London-based jeweler Graff Diamonds plans to raise about $1 billion in a Hong Kong listing next year, a move that could fund expansion in Asia and capitalize on booming gem prices.

The buyer last year of the 24.78 carat Graff Pink, Graff and its flagship Bond Street store are controlled by Britain's 13th richest man, septuagenarian Laurence Graff.

While most initial public offering (IPO) markets are virtually shut across the world due to uncertainties surrounding the euro zone debt crisis, Graff's pursuit of a Hong Kong listing shows companies in some sectors are still positioning themselves into the pipeline.

I can confirm we are considering our options with regard to a possible Hong Kong IPO, chief financial officer Nick Paine told Reuters on Thursday, after a source familiar with the deal said the IPO was in the pipeline and could raise $1 billion. Paine also confirmed plans for store openings in Asia. He declined further comment.

Laurence Graff began his career as a teenage apprentice in London's Hatton Garden jewelry quarter. He heads a firm that retails some of the world's most expensive jewelry.

With 33 stores worldwide it counts the Sultan and Queen of Brunei and American property mogul Donald Trump among clients, Forbes said.

The IPO plan follows a pattern of luxury brands flocking to list on the Hong Kong stock market as a platform for a broader expansion into China and beyond.

The diamonds business in Asia has been booming as consumers in China and India turn to diamond jewelry even in the face of a poor global economic outlook.

The two countries are expected by some analysts to overtake the United States in the next four years as the top diamond consumers -- growth that sits behind the move by miner Anglo American (AAL.L: Quote, Profile, Research, Stock Buzz) to buy out diamond industry goliath De Beers earlier this month.

Diamonds have been one of the best performing commodities this year, with rough diamond prices boosted by a dearth of new mines, low inventories at cutting centers and growing demand.

The investment community in Asia would welcome more luxury goods, and in this case, super luxury goods like Graff, said Aaron Fischer, Head of Consumer and Gaming at CLSA Asia-Pacific Markets.

Rothschild ROT.UL is advising Graff on the IPO, according to the source, who declined to be named as the plan is not yet public.

Hong Kong has been the top global destination for initial public offerings for two years, in part due to its access to Asian capital and markets. Italian fashion house Prada SpA (1913.HK: Quote, Profile, Research, Stock Buzz) this year sold shares in a Hong Kong IPO, raising around $2.5 billion.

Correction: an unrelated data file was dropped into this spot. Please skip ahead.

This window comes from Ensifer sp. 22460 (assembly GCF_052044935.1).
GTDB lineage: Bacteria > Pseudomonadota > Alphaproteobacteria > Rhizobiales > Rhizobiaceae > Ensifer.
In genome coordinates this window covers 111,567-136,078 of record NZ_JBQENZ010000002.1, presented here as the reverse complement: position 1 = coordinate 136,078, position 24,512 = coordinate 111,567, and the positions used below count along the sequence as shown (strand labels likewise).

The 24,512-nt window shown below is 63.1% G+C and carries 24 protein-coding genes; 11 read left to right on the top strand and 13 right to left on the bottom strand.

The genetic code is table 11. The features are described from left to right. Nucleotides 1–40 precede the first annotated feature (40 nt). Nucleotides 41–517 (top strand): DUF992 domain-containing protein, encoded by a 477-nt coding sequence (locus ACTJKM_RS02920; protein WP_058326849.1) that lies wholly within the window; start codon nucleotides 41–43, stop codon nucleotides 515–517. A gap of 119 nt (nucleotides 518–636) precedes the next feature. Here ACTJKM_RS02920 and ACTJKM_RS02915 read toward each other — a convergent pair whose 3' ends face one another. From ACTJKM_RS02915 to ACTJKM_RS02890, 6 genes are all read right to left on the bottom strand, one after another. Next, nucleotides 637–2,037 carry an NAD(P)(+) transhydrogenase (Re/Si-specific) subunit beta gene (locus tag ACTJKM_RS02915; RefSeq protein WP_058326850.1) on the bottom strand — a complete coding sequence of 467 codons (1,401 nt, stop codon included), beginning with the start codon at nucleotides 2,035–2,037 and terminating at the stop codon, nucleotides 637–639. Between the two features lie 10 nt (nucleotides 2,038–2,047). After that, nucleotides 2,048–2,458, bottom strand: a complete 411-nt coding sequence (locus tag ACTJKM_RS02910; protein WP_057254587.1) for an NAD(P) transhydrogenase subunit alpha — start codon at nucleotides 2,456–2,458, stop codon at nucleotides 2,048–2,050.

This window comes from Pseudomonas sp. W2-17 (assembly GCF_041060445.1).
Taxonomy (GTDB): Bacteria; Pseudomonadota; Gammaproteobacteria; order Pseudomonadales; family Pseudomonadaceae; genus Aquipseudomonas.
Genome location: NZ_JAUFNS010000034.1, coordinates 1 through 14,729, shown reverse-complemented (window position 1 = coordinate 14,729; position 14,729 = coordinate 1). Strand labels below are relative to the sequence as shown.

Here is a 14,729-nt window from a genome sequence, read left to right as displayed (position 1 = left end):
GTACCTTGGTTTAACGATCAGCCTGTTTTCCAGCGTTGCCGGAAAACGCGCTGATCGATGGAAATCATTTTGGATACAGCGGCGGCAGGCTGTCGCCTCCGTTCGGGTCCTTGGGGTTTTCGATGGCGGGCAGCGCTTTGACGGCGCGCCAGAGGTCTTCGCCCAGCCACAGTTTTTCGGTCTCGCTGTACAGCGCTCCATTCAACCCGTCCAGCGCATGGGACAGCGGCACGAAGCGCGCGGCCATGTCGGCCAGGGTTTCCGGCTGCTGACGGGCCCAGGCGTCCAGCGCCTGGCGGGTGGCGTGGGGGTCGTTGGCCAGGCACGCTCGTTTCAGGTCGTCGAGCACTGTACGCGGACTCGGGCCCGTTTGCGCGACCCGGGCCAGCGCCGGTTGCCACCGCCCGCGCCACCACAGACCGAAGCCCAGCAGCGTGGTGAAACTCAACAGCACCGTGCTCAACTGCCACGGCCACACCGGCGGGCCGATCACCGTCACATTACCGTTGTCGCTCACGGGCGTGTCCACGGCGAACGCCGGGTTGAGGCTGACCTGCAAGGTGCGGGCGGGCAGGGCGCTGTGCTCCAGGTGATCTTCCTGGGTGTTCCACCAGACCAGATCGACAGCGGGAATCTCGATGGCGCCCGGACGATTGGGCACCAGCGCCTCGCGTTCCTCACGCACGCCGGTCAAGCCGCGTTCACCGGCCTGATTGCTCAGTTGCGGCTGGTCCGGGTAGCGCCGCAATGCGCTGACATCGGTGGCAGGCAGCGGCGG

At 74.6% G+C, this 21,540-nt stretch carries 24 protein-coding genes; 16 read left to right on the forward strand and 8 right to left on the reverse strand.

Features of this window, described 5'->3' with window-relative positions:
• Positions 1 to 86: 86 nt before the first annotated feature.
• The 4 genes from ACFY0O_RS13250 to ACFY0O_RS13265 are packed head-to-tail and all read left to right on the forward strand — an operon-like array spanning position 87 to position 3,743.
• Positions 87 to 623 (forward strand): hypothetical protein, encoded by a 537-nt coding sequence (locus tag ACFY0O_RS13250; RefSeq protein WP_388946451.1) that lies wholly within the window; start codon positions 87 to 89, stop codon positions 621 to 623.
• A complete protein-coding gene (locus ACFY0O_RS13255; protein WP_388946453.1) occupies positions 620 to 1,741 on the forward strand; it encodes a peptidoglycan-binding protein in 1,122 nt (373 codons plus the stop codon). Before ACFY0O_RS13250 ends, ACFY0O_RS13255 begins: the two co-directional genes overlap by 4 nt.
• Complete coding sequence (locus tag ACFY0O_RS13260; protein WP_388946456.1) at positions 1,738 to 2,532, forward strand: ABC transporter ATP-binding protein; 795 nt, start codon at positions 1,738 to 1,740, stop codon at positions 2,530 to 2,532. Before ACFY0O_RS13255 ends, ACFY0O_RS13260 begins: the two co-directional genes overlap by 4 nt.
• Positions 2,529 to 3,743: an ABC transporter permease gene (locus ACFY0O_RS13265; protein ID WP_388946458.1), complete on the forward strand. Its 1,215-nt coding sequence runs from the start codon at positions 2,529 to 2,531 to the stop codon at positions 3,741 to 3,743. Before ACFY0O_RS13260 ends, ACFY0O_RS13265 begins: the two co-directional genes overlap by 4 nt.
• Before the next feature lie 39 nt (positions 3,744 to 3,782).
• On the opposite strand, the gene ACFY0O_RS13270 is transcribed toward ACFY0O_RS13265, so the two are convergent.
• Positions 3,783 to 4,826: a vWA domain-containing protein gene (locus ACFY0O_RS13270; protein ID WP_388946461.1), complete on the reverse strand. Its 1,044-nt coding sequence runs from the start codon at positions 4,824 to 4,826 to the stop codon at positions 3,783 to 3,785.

Another top jewelry business, Hong Kong's largest jewelry retailer Chow Tai Fook -- controlled by Cheng Yu-teng, one of the city's wealthiest tycoons -- is expected to raise between $3 billion and $4 billion in an IPO early next year.

Laurence Graff, who resides in Gstaad, Switzerland, is also the controlling shareholder in Johannesburg-based diamond manufacturer and wholesaler the South African Diamond Corporation (SAFDICO).


The increasing spending power of China's consumers in recent years has seen consumption of luxury products surge at double-digit rates as increasingly brand-conscious shoppers splash out on designer bags from LVMH (LVMH.PA: Quote, Profile, Research, Stock Buzz), ties and scarves from Hermes International SCA (HRMS.PA: Quote, Profile, Research, Stock Buzz) and jewelry from Tiffany & Co (TIF.N: Quote, Profile, Research, Stock Buzz).

Despite fears of slowing growth in the country, the Chinese consumer -- boosted by an appreciating currency, rising affluence and government policies to spur consumption of disposable income -- is well-positioned to continue splurging.

CLSA Asia-Pacific Markets estimates the Chinese luxury market will have a market size of over $100 billion by 2020. Including travel spend, Greater Chinese demand is expected to account for 44 percent of the global luxury goods market by then.

At a time of global uncertainties, though, consumers are becoming more selective.

At a Sotheby's six-day Asian sale in Hong Kong in October, two rare colored diamonds -- a fancy vivid orange and fancy vivid blue diamond -- each made record prices per carat for their specific categories but the broader fine jewels sales saw an unsold rate of 21 percent for 359 pieces offered.

Christie's auction on 25-30 November in Hong Kong will be the next barometer of emerging market demand for some of the world's most expensive artwork and luxury goods.

Chow Tai Fook is a household name in Hong Kong and throughout greater China, with 1,400 retail outlets. It competes with domestic players Luk Fook Holdings (International) Ltd (0590.HK: Quote, Profile, Research, Stock Buzz), Chow Sang Sang Holdings International Ltd (0116.HK: Quote, Profile, Research, Stock Buzz) and Emperor Watch & Jewelry Ltd (0887.HK: Quote, Profile, Research, Stock Buzz), as well as foreign brands such as Tiffany & Co.